More than one thousand Leuze optosensors are used in a new order picking system at Reyher’s high bay warehouse in Hamburg. The high-speed automated system relies on information supplied by the many different optoelectronic sensors to complete the complex operating sequences involved.
They ensure that Reyher, a screw supplier, is able to supply its customers with the requested items at the right time and to the right place.
Reyher’s high-bay warehouse is 108 metres long and 36 metres high. It accommodates some 36,000 pallets over five aisles and has capacity of more than 60,000 items. In developing the modern high-speed order picking system, automation specialist UCS Industrieelektronik specified Leuze sensors to cope with the complexity of the warehouse logistics. One of the reasons was that they could standardise on one brand for so many different applications: identification and tracking, positioning, checking and measuring contours, monitoring compartment occupancy and compartment depths, measuring distances, protecting staff and machinery, and transmitting data using light.
Retro-reflective versions of the sensors with a range up to 12m and the diffuse reflection scanners with ranges of 800mm feature throughout the Reyher order picking system. They are used for detecting containers with widely differing surfaces, whether shiny or bearing a bar code label. And they are not affected by conveyor belt vibration.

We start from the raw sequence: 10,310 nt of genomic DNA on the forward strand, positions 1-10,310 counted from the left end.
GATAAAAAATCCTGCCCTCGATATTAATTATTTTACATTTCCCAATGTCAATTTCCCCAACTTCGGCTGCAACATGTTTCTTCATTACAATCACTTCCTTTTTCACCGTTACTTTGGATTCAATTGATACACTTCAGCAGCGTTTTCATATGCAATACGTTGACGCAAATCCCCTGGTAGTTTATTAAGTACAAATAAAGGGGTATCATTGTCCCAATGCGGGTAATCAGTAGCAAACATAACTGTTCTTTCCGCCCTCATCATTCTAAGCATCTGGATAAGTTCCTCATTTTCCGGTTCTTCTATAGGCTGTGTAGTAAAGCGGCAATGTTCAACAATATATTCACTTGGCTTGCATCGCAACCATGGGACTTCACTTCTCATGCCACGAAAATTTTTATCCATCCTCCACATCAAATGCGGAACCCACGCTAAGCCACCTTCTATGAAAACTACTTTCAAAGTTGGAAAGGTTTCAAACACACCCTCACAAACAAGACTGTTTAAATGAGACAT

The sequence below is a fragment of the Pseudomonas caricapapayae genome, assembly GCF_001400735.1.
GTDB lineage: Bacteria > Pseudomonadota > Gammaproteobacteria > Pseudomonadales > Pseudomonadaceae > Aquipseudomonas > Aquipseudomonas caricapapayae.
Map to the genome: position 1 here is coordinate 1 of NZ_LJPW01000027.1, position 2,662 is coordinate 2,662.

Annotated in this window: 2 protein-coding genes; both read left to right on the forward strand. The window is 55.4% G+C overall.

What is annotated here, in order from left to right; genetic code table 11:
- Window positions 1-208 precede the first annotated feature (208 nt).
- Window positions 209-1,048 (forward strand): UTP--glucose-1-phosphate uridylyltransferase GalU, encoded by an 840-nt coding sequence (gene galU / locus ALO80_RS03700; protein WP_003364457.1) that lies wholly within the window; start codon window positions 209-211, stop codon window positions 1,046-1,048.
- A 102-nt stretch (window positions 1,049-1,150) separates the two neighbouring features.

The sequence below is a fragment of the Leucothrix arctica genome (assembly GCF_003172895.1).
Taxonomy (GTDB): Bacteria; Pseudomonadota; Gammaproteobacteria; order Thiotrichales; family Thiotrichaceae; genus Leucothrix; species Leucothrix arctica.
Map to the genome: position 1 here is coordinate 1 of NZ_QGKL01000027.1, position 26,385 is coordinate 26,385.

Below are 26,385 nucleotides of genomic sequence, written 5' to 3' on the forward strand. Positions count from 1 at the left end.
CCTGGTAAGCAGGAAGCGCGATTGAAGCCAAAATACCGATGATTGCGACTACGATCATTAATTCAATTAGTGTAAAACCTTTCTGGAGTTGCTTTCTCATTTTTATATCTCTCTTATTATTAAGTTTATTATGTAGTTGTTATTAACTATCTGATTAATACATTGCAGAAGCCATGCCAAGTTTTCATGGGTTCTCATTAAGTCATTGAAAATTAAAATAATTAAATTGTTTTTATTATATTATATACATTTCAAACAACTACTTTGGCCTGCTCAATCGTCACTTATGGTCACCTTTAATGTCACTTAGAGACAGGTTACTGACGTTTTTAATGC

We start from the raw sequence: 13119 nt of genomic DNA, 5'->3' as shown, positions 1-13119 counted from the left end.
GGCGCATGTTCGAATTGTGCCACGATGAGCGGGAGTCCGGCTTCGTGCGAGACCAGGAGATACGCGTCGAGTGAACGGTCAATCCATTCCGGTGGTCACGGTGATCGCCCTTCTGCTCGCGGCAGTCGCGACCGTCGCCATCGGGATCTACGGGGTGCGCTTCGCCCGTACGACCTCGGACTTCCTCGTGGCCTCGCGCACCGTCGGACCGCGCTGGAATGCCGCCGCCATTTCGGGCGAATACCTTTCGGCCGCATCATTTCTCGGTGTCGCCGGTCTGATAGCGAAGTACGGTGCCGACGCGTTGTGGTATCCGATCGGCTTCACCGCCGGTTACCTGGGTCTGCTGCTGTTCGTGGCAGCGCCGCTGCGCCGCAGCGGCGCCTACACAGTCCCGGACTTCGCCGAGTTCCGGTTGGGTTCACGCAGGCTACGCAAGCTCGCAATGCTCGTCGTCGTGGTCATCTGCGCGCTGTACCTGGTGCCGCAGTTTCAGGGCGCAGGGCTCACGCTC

One application that the 46 series were deployed on was to determine the number of cartons per pallet, achieved by detecting the number of complete individual layers and allowing the system to compute the total quantity of screw packets per pallet.
The sensors are also used in the transport system, typically for monitoring the flow of pallets, signaling the arrival of a pallet to initiate relevant switch-point changeovers or conveying functions. They also assume positioning functions whereby the first optoelectronic sensor reduces the conveyor speed and a second sensor is used to bring the pallet to a precise standstill.
Since the entire logistics centre is designed for high-speed operations with network connectivity, UCS chose a bar-code scanner with integrated Profibus terminal, the Leuze BCL34. It has a data transmission rate of 12 Mbits/s and is being used for data acquisition flow throughout the entire system. The direct flow of data between the bar code reader and Profibus master ensures that the full capability of the BCL34 can be used by this ultra fast-response logistic system – all transported items are marked with bar codes and are scanned before each decision point and at the various order picking positions.
Other Leuze optical sensors involved movement of goods through the high-bay warehouse are the OMS distance measuring sensors and the DDLS 200 optical data transmission devices. The milli-second operating cycle of the OMS make it ideal for accurate positioning of the rack handling devices.